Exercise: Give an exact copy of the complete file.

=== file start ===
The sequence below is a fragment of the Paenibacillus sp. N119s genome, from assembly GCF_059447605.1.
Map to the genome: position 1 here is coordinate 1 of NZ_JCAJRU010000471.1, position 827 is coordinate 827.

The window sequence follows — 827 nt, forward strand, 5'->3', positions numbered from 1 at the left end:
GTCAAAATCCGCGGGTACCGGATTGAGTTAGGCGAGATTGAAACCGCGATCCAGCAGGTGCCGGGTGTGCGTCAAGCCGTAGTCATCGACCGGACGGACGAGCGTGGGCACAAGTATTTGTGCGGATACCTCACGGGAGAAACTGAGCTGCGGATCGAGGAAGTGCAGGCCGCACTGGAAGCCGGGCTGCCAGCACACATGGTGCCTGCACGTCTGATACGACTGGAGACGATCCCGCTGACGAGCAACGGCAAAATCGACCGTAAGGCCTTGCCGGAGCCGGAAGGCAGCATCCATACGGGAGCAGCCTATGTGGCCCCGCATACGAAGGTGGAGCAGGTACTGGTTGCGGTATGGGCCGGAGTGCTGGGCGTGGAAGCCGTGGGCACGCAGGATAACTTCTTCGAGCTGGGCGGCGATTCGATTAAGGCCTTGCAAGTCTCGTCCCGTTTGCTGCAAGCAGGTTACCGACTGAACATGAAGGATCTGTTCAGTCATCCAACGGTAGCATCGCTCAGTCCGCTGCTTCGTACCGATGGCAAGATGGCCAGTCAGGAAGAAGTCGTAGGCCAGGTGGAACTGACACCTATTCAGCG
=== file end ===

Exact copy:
The sequence below is a fragment of the Paenibacillus sp. N119s genome, from assembly GCF_059447605.1.
Map to the genome: position 1 here is coordinate 1 of NZ_JCAJRU010000471.1, position 827 is coordinate 827.

The window sequence follows — 827 nt, forward strand, 5'->3', positions numbered from 1 at the left end:
GTCAAAATCCGCGGGTACCGGATTGAGTTAGGCGAGATTGAAACCGCGATCCAGCAGGTGCCGGGTGTGCGTCAAGCCGTAGTCATCGACCGGACGGACGAGCGTGGGCACAAGTATTTGTGCGGATACCTCACGGGAGAAACTGAGCTGCGGATCGAGGAAGTGCAGGCCGCACTGGAAGCCGGGCTGCCAGCACACATGGTGCCTGCACGTCTGATACGACTGGAGACGATCCCGCTGACGAGCAACGGCAAAATCGACCGTAAGGCCTTGCCGGAGCCGGAAGGCAGCATCCATACGGGAGCAGCCTATGTGGCCCCGCATACGAAGGTGGAGCAGGTACTGGTTGCGGTATGGGCCGGAGTGCTGGGCGTGGAAGCCGTGGGCACGCAGGATAACTTCTTCGAGCTGGGCGGCGATTCGATTAAGGCCTTGCAAGTCTCGTCCCGTTTGCTGCAAGCAGGTTACCGACTGAACATGAAGGATCTGTTCAGTCATCCAACGGTAGCATCGCTCAGTCCGCTGCTTCGTACCGATGGCAAGATGGCCAGTCAGGAAGAAGTCGTAGGCCAGGTGGAACTGACACCTATTCAGCG